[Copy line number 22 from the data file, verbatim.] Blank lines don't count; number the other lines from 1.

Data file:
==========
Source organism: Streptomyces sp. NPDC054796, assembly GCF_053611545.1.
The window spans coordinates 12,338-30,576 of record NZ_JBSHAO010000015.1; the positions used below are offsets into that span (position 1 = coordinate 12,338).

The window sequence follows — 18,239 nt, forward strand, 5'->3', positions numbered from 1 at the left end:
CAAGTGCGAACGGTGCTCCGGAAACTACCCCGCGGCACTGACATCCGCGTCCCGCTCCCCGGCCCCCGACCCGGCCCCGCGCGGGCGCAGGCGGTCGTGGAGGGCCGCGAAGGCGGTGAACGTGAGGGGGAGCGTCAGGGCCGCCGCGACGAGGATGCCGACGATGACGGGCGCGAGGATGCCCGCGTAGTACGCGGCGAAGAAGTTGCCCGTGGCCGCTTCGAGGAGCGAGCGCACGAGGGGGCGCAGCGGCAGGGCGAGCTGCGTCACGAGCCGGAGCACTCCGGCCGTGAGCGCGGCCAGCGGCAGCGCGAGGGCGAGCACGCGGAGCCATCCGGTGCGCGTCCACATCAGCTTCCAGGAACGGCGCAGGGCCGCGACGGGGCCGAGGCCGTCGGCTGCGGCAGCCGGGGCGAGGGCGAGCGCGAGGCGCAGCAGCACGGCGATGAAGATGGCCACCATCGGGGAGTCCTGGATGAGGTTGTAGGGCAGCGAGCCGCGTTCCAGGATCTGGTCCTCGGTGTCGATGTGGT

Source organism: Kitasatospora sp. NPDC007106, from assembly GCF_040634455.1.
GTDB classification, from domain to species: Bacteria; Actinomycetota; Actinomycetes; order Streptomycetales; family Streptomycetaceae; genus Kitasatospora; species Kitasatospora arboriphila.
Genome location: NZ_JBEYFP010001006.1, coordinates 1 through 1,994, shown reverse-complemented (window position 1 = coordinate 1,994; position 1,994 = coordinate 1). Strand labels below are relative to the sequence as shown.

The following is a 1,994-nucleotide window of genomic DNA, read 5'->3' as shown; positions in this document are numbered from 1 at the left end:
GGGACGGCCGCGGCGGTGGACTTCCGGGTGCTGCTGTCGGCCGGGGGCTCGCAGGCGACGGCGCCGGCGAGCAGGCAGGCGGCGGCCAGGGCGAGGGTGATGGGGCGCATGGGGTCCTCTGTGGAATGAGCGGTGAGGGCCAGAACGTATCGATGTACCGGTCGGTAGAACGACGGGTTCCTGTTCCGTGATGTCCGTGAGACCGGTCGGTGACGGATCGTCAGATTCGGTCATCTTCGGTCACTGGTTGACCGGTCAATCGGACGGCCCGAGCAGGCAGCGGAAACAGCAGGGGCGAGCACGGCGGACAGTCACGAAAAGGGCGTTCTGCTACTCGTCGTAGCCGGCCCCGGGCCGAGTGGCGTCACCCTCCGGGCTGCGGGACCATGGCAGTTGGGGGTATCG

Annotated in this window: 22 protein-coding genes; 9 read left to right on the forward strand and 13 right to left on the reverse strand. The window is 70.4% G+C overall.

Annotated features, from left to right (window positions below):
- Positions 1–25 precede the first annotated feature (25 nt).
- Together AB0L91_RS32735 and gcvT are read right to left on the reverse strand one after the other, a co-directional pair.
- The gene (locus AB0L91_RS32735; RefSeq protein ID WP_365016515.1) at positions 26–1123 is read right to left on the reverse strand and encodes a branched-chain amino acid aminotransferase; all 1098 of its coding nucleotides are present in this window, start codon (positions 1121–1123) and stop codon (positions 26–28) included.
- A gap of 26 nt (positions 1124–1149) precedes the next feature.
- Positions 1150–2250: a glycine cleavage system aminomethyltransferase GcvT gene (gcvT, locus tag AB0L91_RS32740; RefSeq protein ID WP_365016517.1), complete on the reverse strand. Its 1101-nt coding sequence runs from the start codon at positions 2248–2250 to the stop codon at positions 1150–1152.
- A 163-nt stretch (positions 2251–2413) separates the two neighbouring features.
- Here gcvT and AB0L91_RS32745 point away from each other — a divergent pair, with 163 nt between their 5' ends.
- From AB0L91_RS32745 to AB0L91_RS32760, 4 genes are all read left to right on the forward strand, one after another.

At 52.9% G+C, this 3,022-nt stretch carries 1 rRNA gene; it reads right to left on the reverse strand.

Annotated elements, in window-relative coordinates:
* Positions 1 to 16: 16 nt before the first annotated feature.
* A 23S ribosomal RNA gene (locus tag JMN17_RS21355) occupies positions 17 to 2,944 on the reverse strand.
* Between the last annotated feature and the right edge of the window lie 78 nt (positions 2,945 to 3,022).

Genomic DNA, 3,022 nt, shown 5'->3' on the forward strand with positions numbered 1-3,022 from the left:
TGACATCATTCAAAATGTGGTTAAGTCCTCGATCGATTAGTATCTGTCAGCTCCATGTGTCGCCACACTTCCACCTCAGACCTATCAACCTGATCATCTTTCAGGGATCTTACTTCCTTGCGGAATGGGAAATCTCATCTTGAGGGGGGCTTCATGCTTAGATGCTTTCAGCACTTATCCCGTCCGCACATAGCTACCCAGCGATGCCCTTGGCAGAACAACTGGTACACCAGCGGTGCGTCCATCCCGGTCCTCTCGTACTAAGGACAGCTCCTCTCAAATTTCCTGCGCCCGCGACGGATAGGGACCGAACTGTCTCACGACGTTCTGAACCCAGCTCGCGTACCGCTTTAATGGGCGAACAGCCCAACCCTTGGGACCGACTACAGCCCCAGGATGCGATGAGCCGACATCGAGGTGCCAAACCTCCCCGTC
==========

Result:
* Positions 1 to 16: 16 nt before the first annotated feature.